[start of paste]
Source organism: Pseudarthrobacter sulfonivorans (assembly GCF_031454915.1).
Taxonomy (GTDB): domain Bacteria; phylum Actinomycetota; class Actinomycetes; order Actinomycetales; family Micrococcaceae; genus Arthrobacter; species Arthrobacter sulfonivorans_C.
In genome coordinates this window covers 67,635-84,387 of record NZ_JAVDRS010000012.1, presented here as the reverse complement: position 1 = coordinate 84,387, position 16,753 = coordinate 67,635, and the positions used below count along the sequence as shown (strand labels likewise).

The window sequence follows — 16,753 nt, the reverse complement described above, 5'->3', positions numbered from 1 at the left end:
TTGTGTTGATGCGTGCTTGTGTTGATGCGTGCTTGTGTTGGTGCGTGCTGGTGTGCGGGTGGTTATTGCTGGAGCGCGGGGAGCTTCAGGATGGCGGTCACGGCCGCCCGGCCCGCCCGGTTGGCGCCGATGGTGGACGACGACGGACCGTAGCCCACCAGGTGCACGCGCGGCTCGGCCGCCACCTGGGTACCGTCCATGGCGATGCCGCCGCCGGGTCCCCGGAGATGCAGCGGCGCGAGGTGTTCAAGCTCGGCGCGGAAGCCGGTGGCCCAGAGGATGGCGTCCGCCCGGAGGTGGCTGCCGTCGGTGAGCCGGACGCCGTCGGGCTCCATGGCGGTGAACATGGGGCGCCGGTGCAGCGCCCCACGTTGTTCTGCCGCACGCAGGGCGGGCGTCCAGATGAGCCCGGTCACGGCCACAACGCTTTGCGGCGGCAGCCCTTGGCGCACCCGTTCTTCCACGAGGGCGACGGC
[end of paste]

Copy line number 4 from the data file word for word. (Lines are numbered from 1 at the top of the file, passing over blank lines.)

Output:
The window sequence follows — 16,753 nt, the reverse complement described above, 5'->3', positions numbered from 1 at the left end: